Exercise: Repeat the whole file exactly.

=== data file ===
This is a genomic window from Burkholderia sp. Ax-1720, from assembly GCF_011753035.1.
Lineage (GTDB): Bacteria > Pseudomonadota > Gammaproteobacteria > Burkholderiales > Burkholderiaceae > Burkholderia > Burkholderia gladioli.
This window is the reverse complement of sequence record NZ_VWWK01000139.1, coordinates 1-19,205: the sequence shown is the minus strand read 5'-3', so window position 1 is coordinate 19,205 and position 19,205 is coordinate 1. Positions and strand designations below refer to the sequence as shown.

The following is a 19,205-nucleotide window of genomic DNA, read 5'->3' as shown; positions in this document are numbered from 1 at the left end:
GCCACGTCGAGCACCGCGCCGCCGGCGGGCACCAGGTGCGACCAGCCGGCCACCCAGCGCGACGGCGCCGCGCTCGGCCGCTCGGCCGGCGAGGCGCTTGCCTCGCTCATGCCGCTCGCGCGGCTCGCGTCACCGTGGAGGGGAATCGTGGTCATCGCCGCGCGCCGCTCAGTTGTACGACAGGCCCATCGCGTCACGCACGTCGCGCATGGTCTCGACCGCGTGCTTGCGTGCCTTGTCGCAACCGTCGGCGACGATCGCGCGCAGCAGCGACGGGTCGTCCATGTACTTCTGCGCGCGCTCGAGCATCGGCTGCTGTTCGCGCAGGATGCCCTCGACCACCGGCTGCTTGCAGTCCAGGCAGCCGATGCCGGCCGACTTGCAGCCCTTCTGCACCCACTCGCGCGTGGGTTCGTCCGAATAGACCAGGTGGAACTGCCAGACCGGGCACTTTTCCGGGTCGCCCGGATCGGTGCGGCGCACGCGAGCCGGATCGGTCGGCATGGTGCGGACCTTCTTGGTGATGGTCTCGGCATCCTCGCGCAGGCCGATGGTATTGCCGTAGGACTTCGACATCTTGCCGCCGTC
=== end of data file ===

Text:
This is a genomic window from Burkholderia sp. Ax-1720, from assembly GCF_011753035.1.
Lineage (GTDB): Bacteria > Pseudomonadota > Gammaproteobacteria > Burkholderiales > Burkholderiaceae > Burkholderia > Burkholderia gladioli.
This window is the reverse complement of sequence record NZ_VWWK01000139.1, coordinates 1-19,205: the sequence shown is the minus strand read 5'-3', so window position 1 is coordinate 19,205 and position 19,205 is coordinate 1. Positions and strand designations below refer to the sequence as shown.

The following is a 19,205-nucleotide window of genomic DNA, read 5'->3' as shown; positions in this document are numbered from 1 at the left end:
GCCACGTCGAGCACCGCGCCGCCGGCGGGCACCAGGTGCGACCAGCCGGCCACCCAGCGCGACGGCGCCGCGCTCGGCCGCTCGGCCGGCGAGGCGCTTGCCTCGCTCATGCCGCTCGCGCGGCTCGCGTCACCGTGGAGGGGAATCGTGGTCATCGCCGCGCGCCGCTCAGTTGTACGACAGGCCCATCGCGTCACGCACGTCGCGCATGGTCTCGACCGCGTGCTTGCGTGCCTTGTCGCAACCGTCGGCGACGATCGCGCGCAGCAGCGACGGGTCGTCCATGTACTTCTGCGCGCGCTCGAGCATCGGCTGCTGTTCGCGCAGGATGCCCTCGACCACCGGCTGCTTGCAGTCCAGGCAGCCGATGCCGGCCGACTTGCAGCCCTTCTGCACCCACTCGCGCGTGGGTTCGTCCGAATAGACCAGGTGGAACTGCCAGACCGGGCACTTTTCCGGGTCGCCCGGATCGGTGCGGCGCACGCGAGCCGGATCGGTCGGCATGGTGCGGACCTTCTTGGTGATGGTCTCGGCATCCTCGCGCAGGCCGATGGTATTGCCGTAGGACTTCGACATCTTGCCGCCGTC